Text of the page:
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RE: Manhole cap

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First, I would like to thank Tim Rudolph for faxing me some information from
Roarks.

Daryl,
Yes, you are correct in the the manhole caps can be purchased, and that a 2
ft. thick slab could be used.

In my situation there are some restraints due to the site that will not
allow 24" of concrete thickness at the cap at minimum cost, however, as I
said in my original post, I had 9" to work with for slab thickness.
Actually, I guess I said the slab had been designated as 9", but that is
what I was given to work with.  I was able to squeak 12" for a portion of
the top slab due to how culverts are entering the manhole. 

Thanks to all those that replied.  And again thanks to Tim Rudolph.

Joe 

Joseph R. Grill, P.E. (Structural)
Shephard - Wesnitzer, Inc.
Civil Engineering and Surveying
P.O. Box 3924
Sedona, AZ  86340
PHONE (928) 282-1061
FAX (928) 282-2058
jgrill(--nospam--at)swiaz.com
 


-----Original Message-----
From: Daryl Richardson [mailto:h.d.richardson(--nospam--at)shaw.ca] 
Sent: Saturday, July 22, 2006 9:37 AM
To: seaint(--nospam--at)seaint.org
Subject: Re: Manhole cap

Fellows,

        I may be wrong here; but it seems to me that you can buy cast iron 
or cast steel manhole covers complete with supporting rim as a stock item. 
It follows that you can cast a concrete "plate" top slab that is two feet 
(610 mm) thick for only a couple of hundred dollars worth of concrete.

        It seems to me that it is a waste of valuable engineering time to do

anything more than the most simple analysis and over design the thing.  I 
would be inclined to assume a 12" wide beam on each side of the hole and 
design top and bottom steel for a five foot span with a point load at 
midspan.  I would then wrap the bars with ties designed to resist 
shear/torsion as calculated by some equally simplified procedure.  I would 
also use a similar pattern of steel rotated 45 degrees to fill in the 
"corners" around the round hole.

        My above comments are intended for a "one of" design.  if this is 
for a factory standard where many thousands will be mass produced then a 
much more sophisticated approach is required.

        Respectfully submitted.

Regards,

H. Daryl Richardson

----- Original Message ----- 
From: "Gary L. Hodgson and Assoc." <ghodgson(--nospam--at)bellnet.ca>
To: <seaint(--nospam--at)seaint.org>
Sent: Saturday, July 22, 2006 6:33 AM
Subject: Re: Manhole cap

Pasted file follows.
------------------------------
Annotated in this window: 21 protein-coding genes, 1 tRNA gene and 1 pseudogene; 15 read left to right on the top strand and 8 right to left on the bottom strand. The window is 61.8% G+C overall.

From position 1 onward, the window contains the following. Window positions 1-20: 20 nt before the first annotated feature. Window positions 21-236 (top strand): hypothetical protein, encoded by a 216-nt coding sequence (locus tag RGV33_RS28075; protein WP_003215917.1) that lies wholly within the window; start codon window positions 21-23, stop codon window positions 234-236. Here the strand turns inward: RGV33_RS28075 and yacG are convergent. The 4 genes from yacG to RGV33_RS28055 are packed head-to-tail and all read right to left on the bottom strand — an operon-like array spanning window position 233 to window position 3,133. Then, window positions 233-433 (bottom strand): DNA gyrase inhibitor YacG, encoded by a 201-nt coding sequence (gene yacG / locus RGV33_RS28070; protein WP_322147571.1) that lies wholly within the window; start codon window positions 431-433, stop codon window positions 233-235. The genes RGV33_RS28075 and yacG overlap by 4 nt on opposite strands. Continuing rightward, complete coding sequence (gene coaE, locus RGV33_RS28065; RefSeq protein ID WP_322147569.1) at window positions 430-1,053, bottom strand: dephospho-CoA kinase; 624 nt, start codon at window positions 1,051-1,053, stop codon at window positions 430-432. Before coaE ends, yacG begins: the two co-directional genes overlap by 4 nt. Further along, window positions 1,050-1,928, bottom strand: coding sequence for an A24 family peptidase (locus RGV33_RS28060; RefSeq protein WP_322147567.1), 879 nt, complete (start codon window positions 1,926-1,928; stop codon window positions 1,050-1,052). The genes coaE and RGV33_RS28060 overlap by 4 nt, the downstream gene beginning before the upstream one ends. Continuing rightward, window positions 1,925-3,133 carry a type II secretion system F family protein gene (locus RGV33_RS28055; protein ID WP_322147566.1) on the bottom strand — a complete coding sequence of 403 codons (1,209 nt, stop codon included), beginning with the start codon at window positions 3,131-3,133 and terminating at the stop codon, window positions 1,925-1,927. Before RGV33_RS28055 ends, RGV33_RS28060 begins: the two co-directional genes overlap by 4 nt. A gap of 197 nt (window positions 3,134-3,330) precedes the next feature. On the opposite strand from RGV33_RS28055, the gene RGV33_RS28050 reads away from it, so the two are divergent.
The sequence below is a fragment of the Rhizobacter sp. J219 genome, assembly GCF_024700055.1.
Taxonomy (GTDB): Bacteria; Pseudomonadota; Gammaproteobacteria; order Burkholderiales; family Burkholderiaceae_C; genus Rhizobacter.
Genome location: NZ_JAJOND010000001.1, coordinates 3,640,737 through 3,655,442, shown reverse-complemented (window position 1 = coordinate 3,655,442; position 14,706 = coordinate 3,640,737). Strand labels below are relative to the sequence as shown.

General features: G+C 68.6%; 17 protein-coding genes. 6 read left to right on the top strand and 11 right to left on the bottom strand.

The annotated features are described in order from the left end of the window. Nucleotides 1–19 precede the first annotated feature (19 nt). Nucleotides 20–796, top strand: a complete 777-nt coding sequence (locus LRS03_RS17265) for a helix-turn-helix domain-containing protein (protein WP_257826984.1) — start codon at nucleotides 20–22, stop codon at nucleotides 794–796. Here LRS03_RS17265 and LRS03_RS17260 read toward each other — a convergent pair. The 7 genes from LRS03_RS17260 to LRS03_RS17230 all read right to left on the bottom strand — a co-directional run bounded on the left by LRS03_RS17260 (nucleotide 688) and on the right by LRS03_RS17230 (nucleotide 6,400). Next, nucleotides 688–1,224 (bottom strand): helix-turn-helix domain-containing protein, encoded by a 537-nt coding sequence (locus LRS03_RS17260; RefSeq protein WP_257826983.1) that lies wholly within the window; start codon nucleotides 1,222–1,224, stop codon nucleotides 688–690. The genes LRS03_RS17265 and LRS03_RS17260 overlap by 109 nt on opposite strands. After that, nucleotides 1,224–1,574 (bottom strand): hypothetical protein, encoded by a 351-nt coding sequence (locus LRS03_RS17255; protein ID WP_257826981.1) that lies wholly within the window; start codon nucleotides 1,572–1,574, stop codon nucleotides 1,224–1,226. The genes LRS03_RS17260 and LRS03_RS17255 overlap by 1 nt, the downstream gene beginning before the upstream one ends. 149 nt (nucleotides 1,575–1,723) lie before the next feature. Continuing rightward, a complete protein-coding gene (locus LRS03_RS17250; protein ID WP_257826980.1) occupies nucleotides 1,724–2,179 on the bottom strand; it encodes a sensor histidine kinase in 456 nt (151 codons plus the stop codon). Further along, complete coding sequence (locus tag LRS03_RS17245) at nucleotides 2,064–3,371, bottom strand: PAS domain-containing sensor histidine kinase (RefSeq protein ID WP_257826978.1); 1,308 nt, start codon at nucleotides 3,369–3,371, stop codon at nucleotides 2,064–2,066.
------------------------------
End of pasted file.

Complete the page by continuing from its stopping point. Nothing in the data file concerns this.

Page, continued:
> Joe,
> I have Roark's book but there are no examples of square or rectangular 
> plates with holes in them. The closest is circular plates which are used a

> lot for washers, springs,trunnions, etc. You might consider a circle which

> would cover or slightly overlap your square. If you want to try one, I can

> fax or e-mail you the appropriate case--let me know. Also, there is a 
> company called Arcon (Arkon?) Engineering which sells various software 
> solutions at reasonable prices. One of them is the round plate with a 
> round hole in the centre, with various loads. I didn't buy that one but 
> looked at the demo. The three I bought were $40 each, several years ago.
> Gary
>
> Joseph R. Grill wrote:
>> is there anyone out there with a Roarks (spelling?) that might cover a 
>> square plate with a hole in the center?
>> Joe
>>
>>     ----- Original Message -----
>>     *From:* Joe Grill <mailto:jgrill(--nospam--at)swiaz.com>
>>     *To:* seaint(--nospam--at)seaint.org <mailto:seaint(--nospam--at)seaint.org>
>>     *Sent:* Thursday, July 20, 2006 3:34 PM
>>     *Subject:* Manhole cap
>>
>>     O.K. Guys and Gals,
>>
>>     Please be patient while I try to explain. And please understand
>>     that I am not a bridge engineer and no bridge engineers in the
>>     office. I have been stuck with this little problem.
>>
>>     I have to do a design for a cast-in-place manhole. The manhole
>>     plan dimensions are 5 ft square (clear dimension at the interior).
>>     I have a cast-in-place top slab which has a 24" manhole frame and
>>     lid centered in the slab. I am assuming that I have to use the
>>     AASHTO loading and, where I am confused, the AASHTO load factors.
>>     I have a copy of the 16^th edition of AASHTO. The slab, so far,
>>     has been designated as 9" thick, with a "d" depth of 7".
>>
>>     I think I have only to look at AASHTO "Load Factor Design Group
>>     IA" which has a gamma=1.3, beta d=1.0 (for flexural members) and
>>     an (L+I)n=2.2. Go ahead and tell me if I am wrong with this so far.
>>
>>     Since the slab span (assuming one-way because of the 24" hole in
>>     the middle) is about 5 ft. I have calculated an impact factor of 1.3.
>>
>>     Here is where I really start getting confused.
>>
>>     Is the factored live load 1.3x2.2(16x1.3)=59.5kips (using a 16kip
>>     wheel load, HS20-44)? Wow, that's 3.7 times the service load. I
>>     get a wheel imprint of 8"x20".
>>
>>     With this information, I have placed the wheel imprint at a corner
>>     of the slab ("d" dist. From the two faces). For beam shear I get a
>>     "b" length of 20+8+(3x7")=49" giving me an allowable shear
>>     phi*Vn=32.5 kips using 4000 psi concrete. I think shear is a
>>     problem, but my boss ( a civil guy) will say that he has seen many
>>     manhole caps like this out there.
>>
>>     This is just the shear question of the problem. The flexural
>>     questions I have yet to get to. Basically compounded due to the
>>     hole in the center.
>>
>>     Hope this all makes sense.
>>
>>     Thanks,
>>
>>     Joe
>>
>>     Joseph R. Grill, P.E. (Structural)
>>
>>     Shephard - Wesnitzer, Inc.
>>
>>     Civil Engineering and Surveying
>>
>>     P.O. Box 3924
>>
>>     Sedona, AZ 86340
>>
>>     PHONE (928) 282-1061
>>
>>     FAX (928) 282-2058
>>
>>     *jgrill(--nospam--at)swiaz.com*
>>
>
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